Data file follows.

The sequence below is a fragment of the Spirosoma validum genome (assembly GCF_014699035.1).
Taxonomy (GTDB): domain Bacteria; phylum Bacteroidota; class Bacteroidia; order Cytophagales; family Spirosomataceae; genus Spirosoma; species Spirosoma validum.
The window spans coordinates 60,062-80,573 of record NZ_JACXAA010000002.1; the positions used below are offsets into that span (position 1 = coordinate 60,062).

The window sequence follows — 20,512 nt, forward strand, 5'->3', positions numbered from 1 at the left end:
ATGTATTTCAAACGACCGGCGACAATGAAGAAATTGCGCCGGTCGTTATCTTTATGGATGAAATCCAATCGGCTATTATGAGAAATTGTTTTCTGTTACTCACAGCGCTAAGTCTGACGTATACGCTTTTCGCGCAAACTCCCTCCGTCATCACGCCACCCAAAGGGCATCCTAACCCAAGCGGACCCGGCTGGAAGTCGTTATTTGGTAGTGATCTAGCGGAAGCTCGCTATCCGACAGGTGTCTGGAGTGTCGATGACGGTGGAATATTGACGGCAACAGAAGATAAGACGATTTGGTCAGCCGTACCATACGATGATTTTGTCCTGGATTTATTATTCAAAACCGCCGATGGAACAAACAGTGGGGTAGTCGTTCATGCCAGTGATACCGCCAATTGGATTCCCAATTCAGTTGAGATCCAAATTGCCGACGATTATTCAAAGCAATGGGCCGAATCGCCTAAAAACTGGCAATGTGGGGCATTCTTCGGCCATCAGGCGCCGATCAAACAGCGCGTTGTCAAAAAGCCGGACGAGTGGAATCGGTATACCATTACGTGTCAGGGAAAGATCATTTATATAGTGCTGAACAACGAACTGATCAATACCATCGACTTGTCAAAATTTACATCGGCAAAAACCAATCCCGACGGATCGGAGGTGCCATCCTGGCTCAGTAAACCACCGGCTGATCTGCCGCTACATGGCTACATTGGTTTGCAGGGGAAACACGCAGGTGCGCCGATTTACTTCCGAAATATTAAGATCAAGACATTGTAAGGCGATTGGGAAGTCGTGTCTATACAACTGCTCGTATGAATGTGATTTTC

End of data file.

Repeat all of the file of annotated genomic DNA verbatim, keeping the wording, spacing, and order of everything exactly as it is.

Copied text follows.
The sequence below is a fragment of the Spirosoma validum genome (assembly GCF_014699035.1).
Taxonomy (GTDB): domain Bacteria; phylum Bacteroidota; class Bacteroidia; order Cytophagales; family Spirosomataceae; genus Spirosoma; species Spirosoma validum.
The window spans coordinates 60,062-80,573 of record NZ_JACXAA010000002.1; the positions used below are offsets into that span (position 1 = coordinate 60,062).

The window sequence follows — 20,512 nt, forward strand, 5'->3', positions numbered from 1 at the left end:
ATGTATTTCAAACGACCGGCGACAATGAAGAAATTGCGCCGGTCGTTATCTTTATGGATGAAATCCAATCGGCTATTATGAGAAATTGTTTTCTGTTACTCACAGCGCTAAGTCTGACGTATACGCTTTTCGCGCAAACTCCCTCCGTCATCACGCCACCCAAAGGGCATCCTAACCCAAGCGGACCCGGCTGGAAGTCGTTATTTGGTAGTGATCTAGCGGAAGCTCGCTATCCGACAGGTGTCTGGAGTGTCGATGACGGTGGAATATTGACGGCAACAGAAGATAAGACGATTTGGTCAGCCGTACCATACGATGATTTTGTCCTGGATTTATTATTCAAAACCGCCGATGGAACAAACAGTGGGGTAGTCGTTCATGCCAGTGATACCGCCAATTGGATTCCCAATTCAGTTGAGATCCAAATTGCCGACGATTATTCAAAGCAATGGGCCGAATCGCCTAAAAACTGGCAATGTGGGGCATTCTTCGGCCATCAGGCGCCGATCAAACAGCGCGTTGTCAAAAAGCCGGACGAGTGGAATCGGTATACCATTACGTGTCAGGGAAAGATCATTTATATAGTGCTGAACAACGAACTGATCAATACCATCGACTTGTCAAAATTTACATCGGCAAAAACCAATCCCGACGGATCGGAGGTGCCATCCTGGCTCAGTAAACCACCGGCTGATCTGCCGCTACATGGCTACATTGGTTTGCAGGGGAAACACGCAGGTGCGCCGATTTACTTCCGAAATATTAAGATCAAGACATTGTAAGGCGATTGGGAAGTCGTGTCTATACAACTGCTCGTATGAATGTGATTTTC